> privileges. But they did *not* have as many powerful and diverse groups
> who were their explicit supporters and allies.
The gaggle of U.S. groups lining up to register their support for Jewish causes (e.g., christian right, neo-cons, pols of all parties, etc.) may not be reflected in pre-1930 German society because the latter wasn't balkanized in the same way. My impression is that German Jewry was fully integrated into the highest rungs of society in all areas and was a larger component of the German nation than American Jews are.
> It is the lack of systematic oppression *plus* the powerful allies that,
> in my view, makes Jewish claims of victimization a bit hard for me to take
I agree there is not much in the way of victimization in the U.S. There are those unfortunate enough to be caught in European bombing episodes.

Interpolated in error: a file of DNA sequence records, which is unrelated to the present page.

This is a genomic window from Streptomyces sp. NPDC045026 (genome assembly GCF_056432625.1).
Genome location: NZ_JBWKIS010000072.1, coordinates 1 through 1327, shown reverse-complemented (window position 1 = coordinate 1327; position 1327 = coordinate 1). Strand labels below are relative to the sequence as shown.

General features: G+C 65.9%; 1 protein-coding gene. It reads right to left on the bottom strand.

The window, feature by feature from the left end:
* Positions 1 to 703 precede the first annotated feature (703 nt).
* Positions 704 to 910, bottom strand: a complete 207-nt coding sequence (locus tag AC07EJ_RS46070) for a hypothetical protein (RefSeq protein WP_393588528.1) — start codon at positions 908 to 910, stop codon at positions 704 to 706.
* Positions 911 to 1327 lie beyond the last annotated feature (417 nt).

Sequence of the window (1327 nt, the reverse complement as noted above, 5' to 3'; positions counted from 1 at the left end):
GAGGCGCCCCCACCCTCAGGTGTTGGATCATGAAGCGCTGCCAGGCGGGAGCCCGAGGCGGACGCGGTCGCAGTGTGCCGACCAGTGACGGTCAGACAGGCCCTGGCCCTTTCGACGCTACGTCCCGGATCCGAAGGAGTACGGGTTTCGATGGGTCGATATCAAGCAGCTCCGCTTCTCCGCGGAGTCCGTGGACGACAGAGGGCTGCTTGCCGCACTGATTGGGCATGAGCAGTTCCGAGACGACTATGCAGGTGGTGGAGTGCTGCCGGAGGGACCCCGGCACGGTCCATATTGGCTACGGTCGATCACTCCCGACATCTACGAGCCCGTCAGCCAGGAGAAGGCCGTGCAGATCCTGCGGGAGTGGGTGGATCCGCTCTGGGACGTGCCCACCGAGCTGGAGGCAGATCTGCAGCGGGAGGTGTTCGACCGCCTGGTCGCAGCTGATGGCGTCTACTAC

The security threats faced by Israel are another factor, though of course Israel has initiated and returned such threats in spades.
The bottom line for me is my fear that the layer of civility and democracy shielding modern (capitalist) society from outright barbarism may not be as thick as would be desired. For lack of such norms of civilization, such as they are, I don't doubt that there would be open season on Jews, among many others.
In this light, to be consistent with my skeptical view of nationalism, I should note that the implied issue is not danger to Jews per se, but peril for humanity. Those who exploit the Holocaust are part of the problem, rather than the solution. Those who particularize it excessively are ignoring the problem. It's unique and it isn't unique (e.g., one Jew, two opinions).